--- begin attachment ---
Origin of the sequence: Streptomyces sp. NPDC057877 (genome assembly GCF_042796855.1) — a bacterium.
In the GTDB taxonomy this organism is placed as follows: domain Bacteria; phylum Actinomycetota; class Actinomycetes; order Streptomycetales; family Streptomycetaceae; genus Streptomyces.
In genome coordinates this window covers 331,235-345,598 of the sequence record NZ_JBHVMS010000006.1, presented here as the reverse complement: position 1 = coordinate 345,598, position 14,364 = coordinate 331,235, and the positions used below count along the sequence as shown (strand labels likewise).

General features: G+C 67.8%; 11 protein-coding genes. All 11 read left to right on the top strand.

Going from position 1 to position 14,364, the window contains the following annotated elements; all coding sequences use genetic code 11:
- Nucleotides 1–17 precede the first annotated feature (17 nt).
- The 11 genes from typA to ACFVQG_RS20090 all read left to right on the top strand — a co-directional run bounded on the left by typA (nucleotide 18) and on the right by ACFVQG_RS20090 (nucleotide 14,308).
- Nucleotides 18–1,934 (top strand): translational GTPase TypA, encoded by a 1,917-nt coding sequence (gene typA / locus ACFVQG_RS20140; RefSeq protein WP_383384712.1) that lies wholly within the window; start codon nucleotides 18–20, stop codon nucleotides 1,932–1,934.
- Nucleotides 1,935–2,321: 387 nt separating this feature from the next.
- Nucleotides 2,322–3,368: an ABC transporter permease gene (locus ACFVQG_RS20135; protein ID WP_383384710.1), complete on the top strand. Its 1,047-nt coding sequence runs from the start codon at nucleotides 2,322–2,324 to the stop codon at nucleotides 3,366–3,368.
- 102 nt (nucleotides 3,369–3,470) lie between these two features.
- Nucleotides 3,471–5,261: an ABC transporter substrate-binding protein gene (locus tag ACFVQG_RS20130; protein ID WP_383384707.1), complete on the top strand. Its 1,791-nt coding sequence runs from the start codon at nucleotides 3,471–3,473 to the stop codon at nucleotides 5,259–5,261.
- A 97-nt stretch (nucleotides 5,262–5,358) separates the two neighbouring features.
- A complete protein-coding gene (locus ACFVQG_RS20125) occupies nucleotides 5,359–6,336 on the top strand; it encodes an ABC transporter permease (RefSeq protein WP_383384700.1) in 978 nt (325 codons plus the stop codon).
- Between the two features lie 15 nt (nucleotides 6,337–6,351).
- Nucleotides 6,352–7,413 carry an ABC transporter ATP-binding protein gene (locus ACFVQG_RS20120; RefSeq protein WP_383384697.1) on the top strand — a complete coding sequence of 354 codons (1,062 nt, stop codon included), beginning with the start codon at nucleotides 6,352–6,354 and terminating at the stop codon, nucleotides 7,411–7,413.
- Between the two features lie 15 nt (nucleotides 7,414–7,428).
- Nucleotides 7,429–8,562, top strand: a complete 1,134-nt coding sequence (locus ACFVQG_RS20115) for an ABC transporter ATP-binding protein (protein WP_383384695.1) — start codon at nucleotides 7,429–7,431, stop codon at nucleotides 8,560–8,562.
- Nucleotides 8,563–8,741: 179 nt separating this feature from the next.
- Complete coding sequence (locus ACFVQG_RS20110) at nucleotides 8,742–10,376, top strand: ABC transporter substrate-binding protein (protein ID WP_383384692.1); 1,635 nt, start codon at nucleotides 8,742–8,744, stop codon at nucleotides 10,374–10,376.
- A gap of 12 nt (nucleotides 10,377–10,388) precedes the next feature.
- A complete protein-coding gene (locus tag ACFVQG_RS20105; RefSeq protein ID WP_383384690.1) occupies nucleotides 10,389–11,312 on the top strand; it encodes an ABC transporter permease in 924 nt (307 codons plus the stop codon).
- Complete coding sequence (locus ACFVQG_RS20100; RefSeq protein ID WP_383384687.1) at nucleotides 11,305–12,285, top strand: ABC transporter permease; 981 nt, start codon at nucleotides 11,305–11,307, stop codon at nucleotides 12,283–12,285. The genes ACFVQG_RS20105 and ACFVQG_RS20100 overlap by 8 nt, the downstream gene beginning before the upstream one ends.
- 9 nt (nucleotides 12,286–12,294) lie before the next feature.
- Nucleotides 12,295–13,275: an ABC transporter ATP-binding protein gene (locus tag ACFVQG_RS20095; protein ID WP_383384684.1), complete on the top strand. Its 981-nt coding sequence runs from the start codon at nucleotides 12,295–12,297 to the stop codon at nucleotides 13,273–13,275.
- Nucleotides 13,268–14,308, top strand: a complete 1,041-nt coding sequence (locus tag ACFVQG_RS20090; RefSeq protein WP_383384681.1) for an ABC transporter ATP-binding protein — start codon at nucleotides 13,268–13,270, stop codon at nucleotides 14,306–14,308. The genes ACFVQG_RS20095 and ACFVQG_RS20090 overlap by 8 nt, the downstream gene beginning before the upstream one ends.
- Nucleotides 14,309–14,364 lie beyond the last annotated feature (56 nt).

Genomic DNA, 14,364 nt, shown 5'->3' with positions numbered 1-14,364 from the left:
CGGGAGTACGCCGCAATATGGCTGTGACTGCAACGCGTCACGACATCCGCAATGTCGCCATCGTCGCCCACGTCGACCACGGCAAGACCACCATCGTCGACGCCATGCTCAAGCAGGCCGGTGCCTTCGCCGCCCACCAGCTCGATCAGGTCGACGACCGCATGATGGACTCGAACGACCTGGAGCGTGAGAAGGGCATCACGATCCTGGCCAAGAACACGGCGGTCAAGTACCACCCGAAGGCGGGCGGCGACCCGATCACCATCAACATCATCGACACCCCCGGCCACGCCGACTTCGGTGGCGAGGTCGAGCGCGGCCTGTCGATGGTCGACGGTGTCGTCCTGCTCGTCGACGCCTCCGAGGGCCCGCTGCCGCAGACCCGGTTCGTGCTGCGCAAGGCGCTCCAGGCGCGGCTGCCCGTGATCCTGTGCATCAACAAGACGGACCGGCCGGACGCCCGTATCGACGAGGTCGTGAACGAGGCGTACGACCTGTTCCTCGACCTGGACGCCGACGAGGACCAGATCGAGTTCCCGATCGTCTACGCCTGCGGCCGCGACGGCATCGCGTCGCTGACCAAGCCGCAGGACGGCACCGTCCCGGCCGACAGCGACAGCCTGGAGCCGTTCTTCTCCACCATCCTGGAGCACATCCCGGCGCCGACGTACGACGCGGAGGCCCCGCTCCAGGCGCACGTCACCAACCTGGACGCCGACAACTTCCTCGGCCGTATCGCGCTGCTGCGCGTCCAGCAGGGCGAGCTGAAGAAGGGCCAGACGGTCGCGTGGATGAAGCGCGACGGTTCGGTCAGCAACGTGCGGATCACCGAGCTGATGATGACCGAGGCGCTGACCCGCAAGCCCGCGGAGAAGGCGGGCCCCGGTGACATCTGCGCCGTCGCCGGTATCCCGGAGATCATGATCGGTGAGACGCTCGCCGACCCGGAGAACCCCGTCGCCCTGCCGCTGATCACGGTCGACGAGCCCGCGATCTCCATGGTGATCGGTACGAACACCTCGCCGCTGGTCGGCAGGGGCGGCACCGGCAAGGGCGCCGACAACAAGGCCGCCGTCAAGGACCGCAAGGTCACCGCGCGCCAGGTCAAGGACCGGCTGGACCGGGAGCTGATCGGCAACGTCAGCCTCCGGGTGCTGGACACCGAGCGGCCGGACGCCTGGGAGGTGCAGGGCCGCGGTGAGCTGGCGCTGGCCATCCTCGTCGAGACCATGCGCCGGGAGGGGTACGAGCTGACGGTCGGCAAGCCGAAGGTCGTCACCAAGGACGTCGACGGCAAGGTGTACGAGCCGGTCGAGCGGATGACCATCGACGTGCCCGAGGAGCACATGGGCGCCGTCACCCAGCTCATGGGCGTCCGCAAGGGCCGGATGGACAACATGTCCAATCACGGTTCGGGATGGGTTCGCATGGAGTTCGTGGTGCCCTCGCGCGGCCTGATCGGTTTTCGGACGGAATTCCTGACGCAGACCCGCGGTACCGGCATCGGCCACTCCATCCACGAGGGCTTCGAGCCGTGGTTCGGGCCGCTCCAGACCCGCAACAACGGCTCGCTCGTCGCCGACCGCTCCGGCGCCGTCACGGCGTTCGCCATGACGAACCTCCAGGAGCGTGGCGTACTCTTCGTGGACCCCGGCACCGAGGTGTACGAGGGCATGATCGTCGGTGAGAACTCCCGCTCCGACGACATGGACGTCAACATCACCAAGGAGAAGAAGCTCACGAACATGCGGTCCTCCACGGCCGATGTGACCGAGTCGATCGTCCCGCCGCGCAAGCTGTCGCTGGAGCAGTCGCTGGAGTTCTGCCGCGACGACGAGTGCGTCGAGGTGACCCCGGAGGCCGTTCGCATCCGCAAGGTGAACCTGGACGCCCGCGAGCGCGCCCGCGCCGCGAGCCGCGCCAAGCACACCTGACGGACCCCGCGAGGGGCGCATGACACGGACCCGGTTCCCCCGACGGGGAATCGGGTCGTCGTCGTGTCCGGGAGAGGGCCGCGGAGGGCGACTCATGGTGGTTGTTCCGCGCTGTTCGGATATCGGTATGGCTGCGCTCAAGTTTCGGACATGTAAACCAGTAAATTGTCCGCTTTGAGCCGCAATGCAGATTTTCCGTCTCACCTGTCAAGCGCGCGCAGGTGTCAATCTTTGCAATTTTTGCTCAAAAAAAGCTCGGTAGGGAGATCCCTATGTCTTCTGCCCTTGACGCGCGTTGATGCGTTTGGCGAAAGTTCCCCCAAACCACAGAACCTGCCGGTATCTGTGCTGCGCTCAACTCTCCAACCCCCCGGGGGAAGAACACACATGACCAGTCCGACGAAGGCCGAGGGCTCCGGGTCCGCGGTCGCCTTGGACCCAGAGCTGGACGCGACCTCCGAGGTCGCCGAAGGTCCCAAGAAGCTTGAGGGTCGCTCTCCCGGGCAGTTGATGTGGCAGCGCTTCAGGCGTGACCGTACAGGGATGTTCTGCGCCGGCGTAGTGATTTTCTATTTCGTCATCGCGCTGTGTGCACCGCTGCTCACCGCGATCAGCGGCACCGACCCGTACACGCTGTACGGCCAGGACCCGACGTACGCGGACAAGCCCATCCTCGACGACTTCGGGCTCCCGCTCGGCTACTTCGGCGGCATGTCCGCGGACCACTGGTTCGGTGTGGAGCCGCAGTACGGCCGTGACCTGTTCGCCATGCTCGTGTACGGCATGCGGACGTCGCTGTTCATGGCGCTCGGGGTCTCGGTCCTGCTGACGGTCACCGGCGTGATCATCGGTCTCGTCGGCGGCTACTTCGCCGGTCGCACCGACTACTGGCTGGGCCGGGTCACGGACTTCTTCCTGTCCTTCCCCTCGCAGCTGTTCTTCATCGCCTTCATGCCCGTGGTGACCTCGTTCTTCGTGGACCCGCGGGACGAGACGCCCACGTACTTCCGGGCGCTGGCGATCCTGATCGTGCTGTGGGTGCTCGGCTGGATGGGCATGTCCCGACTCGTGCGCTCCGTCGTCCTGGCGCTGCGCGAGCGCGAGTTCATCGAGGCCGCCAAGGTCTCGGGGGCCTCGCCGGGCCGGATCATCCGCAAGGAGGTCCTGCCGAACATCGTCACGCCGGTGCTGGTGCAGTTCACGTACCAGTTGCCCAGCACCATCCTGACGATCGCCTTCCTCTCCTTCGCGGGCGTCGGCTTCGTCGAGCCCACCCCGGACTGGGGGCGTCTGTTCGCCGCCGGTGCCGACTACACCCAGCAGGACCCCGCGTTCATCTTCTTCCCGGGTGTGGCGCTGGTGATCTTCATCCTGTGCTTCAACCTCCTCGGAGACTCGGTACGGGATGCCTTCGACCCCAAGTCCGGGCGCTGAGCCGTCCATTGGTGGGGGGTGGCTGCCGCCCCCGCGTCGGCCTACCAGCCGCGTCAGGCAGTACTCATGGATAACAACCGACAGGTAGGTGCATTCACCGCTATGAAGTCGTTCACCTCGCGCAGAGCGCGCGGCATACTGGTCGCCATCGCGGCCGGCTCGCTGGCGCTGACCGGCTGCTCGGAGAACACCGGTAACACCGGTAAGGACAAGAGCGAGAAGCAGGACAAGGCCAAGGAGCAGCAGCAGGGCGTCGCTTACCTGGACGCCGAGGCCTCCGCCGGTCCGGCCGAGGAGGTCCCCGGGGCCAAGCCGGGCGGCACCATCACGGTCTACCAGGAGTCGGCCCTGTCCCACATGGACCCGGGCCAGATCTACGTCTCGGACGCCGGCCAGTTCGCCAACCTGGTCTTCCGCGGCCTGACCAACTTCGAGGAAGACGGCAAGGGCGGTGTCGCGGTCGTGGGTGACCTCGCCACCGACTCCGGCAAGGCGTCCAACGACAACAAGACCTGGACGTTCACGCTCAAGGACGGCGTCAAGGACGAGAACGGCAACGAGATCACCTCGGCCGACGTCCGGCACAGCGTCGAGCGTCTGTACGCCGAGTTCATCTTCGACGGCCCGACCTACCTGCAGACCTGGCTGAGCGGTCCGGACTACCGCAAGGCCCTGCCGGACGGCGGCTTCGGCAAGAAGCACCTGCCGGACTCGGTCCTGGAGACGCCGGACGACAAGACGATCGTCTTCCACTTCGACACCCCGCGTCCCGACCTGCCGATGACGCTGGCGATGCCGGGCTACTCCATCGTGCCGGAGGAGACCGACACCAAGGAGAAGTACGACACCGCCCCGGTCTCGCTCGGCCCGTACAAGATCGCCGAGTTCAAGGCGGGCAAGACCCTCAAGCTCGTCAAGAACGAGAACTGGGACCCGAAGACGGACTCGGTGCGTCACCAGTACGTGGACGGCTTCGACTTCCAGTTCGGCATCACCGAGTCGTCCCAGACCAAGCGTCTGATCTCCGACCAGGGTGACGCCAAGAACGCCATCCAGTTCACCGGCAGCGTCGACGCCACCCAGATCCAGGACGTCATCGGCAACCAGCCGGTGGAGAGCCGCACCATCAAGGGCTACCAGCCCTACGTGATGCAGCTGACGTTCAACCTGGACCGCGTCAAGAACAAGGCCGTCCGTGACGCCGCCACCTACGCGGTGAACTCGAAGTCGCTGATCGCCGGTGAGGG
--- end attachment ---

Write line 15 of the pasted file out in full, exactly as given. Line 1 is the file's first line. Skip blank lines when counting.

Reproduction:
- Between the two features lie 15 nt (nucleotides 6,337–6,351).